The Packers caught lightning in a bottle with Keisean Nixon last year, who was an unheralded player with connections to special teams coordinator Rich Bisaccia from their time together with the Raiders. Nixon ended up as the Packers' primary kickoff returner, and he was outstanding in that role.
But like relief pitching in baseball, outstanding return men can be very volatile year to year. Nixon hasn't been nearly as good this year as he was last season, though that might be an unfair expectation. Nixon has also been given more opportunities defensively for the Packers this year, and there have been mixed results in that phase of his game, too.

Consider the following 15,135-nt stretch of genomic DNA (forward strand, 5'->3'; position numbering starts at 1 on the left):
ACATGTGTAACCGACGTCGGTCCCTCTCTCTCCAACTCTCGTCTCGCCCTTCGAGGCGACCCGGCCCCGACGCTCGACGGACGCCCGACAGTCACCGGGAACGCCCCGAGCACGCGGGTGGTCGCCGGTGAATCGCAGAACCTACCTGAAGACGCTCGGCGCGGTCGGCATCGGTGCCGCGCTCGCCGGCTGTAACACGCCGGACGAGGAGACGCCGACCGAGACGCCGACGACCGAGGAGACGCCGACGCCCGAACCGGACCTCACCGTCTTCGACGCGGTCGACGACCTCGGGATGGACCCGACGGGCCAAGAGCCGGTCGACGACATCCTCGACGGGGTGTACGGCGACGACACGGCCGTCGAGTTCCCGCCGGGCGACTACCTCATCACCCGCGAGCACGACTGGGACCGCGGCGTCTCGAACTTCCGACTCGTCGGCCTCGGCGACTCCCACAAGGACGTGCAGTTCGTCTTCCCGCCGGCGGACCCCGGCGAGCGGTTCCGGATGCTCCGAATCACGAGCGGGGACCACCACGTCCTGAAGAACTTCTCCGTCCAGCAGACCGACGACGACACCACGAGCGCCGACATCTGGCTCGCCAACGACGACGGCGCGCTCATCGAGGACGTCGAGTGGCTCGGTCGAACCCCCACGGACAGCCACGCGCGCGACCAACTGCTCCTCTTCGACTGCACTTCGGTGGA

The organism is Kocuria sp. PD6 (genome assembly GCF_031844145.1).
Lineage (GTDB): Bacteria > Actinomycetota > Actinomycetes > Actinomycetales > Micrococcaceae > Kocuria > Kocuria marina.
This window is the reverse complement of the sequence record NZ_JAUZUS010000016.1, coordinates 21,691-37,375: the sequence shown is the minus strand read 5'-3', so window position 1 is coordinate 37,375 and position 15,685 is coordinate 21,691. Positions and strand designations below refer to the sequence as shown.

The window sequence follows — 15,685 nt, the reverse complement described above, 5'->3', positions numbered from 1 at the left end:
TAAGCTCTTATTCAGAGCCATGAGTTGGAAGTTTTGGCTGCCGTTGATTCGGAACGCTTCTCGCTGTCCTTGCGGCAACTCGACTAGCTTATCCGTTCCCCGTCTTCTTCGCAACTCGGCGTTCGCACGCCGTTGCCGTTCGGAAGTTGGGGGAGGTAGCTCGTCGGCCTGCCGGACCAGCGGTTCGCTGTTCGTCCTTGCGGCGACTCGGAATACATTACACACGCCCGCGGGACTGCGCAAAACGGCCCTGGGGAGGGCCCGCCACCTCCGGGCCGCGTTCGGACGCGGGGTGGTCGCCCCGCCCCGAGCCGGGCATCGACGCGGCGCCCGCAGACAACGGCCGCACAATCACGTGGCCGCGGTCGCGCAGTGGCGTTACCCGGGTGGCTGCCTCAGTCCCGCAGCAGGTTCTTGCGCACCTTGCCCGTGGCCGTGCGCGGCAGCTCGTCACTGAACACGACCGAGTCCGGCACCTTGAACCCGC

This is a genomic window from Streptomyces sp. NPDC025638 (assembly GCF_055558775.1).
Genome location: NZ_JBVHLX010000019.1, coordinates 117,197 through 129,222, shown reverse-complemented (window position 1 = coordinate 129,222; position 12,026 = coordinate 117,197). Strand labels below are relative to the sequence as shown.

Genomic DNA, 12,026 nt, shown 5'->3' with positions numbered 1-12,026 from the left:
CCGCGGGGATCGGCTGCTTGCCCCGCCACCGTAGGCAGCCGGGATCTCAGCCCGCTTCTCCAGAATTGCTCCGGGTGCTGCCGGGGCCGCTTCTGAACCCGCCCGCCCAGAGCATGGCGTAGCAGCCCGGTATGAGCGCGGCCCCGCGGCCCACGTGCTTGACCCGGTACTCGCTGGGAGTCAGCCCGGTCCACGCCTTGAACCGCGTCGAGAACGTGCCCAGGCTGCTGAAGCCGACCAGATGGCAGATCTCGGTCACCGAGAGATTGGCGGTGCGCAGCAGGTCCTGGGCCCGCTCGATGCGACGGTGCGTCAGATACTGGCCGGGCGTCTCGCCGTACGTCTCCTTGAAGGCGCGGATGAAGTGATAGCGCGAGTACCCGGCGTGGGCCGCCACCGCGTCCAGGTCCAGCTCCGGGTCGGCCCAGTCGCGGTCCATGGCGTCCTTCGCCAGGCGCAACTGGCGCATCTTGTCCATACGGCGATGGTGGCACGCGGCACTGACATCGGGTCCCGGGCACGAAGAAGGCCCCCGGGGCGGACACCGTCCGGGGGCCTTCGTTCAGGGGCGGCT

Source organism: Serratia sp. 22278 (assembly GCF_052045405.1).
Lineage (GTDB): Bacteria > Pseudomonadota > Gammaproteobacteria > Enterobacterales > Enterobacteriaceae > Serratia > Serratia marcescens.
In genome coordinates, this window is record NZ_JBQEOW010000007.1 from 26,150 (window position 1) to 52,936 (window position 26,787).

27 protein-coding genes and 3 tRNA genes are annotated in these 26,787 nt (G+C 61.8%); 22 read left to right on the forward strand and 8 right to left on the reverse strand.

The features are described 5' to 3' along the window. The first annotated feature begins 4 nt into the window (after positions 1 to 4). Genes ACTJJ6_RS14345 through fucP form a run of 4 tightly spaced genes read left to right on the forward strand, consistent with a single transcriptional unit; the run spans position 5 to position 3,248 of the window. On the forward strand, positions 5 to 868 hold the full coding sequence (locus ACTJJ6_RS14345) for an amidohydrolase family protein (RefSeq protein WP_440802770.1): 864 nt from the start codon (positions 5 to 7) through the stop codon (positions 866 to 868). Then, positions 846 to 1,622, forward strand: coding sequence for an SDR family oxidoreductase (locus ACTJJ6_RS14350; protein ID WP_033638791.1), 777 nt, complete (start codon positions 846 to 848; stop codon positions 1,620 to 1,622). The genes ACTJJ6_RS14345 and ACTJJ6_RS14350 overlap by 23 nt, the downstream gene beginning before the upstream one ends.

Pressed into duty the last couple of seasons, Rudy Ford has done a pretty solid job with the Green Bay Packers and might have earned his way out of Green Bay beyond this season.
Ford will be 29 going on 30 next year and might be able to get better value from some other team on a multi-year deal than he would get from the Packers. Historically speaking, Ford has some nice special teams value but he's proven this season for Green Bay that he can play a more full-time role defensively, allowing just 60.7 percent of throws going his way to be completed.